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Career and Family Expectations among Chinese and American Emerging Adults: Commitment, Knowledge, Involvement, and Self-efficacy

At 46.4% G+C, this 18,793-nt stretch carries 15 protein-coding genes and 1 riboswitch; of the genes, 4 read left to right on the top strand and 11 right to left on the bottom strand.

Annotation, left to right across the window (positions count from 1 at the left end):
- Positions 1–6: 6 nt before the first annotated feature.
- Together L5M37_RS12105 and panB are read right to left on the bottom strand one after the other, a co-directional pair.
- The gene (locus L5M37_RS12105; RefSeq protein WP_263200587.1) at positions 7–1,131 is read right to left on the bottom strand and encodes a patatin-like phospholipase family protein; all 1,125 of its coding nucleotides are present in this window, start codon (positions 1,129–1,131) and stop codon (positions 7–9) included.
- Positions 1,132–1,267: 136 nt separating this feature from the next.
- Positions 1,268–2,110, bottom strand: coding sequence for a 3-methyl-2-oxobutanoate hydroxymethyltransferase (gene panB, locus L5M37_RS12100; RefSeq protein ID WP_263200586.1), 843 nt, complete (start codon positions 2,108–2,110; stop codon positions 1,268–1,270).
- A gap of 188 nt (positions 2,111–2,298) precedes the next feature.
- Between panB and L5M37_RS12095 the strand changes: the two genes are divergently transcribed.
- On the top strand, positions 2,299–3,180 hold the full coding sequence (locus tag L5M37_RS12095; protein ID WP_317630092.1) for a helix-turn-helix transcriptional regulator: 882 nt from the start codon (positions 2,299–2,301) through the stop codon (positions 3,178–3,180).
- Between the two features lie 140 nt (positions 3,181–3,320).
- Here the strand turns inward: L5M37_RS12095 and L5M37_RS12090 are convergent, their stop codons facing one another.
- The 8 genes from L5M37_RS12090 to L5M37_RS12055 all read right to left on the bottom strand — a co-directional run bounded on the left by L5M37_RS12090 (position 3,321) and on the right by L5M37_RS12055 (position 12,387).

Using social learning theory, expectations for combining career and family were examined for Chinese and American emerging adults. Attitudes and beliefs regarding commitment to, knowledge of, involvement in, and career-family self-efficacy were assessed. There were similarities (e.g., intention to marry, age of marriage, maternal employment) and differences (e.g., number of children, parental leave) for the two cohorts. American women and men reported higher career-family self-efficacy than their Chinese counterparts. Interaction effects were found predicting career-family involvement and career-family self-efficacy. Implications of these findings and directions for future research are discussed.